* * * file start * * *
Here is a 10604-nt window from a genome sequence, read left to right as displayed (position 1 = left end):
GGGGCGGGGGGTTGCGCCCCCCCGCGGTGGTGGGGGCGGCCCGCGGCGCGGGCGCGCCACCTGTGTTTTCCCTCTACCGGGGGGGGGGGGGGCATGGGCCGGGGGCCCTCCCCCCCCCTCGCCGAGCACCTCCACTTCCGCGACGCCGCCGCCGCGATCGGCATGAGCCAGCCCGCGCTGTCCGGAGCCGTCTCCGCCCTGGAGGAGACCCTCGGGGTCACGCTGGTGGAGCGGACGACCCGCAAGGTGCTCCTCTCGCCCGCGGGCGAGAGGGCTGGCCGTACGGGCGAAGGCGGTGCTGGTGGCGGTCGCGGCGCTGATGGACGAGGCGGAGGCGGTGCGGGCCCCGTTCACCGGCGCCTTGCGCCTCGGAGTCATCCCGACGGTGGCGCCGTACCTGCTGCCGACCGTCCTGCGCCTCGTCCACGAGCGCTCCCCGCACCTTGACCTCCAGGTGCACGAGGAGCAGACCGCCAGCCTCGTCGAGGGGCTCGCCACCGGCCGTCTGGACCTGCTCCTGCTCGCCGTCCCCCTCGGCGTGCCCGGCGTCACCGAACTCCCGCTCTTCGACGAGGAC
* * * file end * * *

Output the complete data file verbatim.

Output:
Here is a 10604-nt window from a genome sequence, read left to right as displayed (position 1 = left end):
GGGGCGGGGGGTTGCGCCCCCCCGCGGTGGTGGGGGCGGCCCGCGGCGCGGGCGCGCCACCTGTGTTTTCCCTCTACCGGGGGGGGGGGGGGCATGGGCCGGGGGCCCTCCCCCCCCCTCGCCGAGCACCTCCACTTCCGCGACGCCGCCGCCGCGATCGGCATGAGCCAGCCCGCGCTGTCCGGAGCCGTCTCCGCCCTGGAGGAGACCCTCGGGGTCACGCTGGTGGAGCGGACGACCCGCAAGGTGCTCCTCTCGCCCGCGGGCGAGAGGGCTGGCCGTACGGGCGAAGGCGGTGCTGGTGGCGGTCGCGGCGCTGATGGACGAGGCGGAGGCGGTGCGGGCCCCGTTCACCGGCGCCTTGCGCCTCGGAGTCATCCCGACGGTGGCGCCGTACCTGCTGCCGACCGTCCTGCGCCTCGTCCACGAGCGCTCCCCGCACCTTGACCTCCAGGTGCACGAGGAGCAGACCGCCAGCCTCGTCGAGGGGCTCGCCACCGGCCGTCTGGACCTGCTCCTGCTCGCCGTCCCCCTCGGCGTGCCCGGCGTCACCGAACTCCCGCTCTTCGACGAGGAC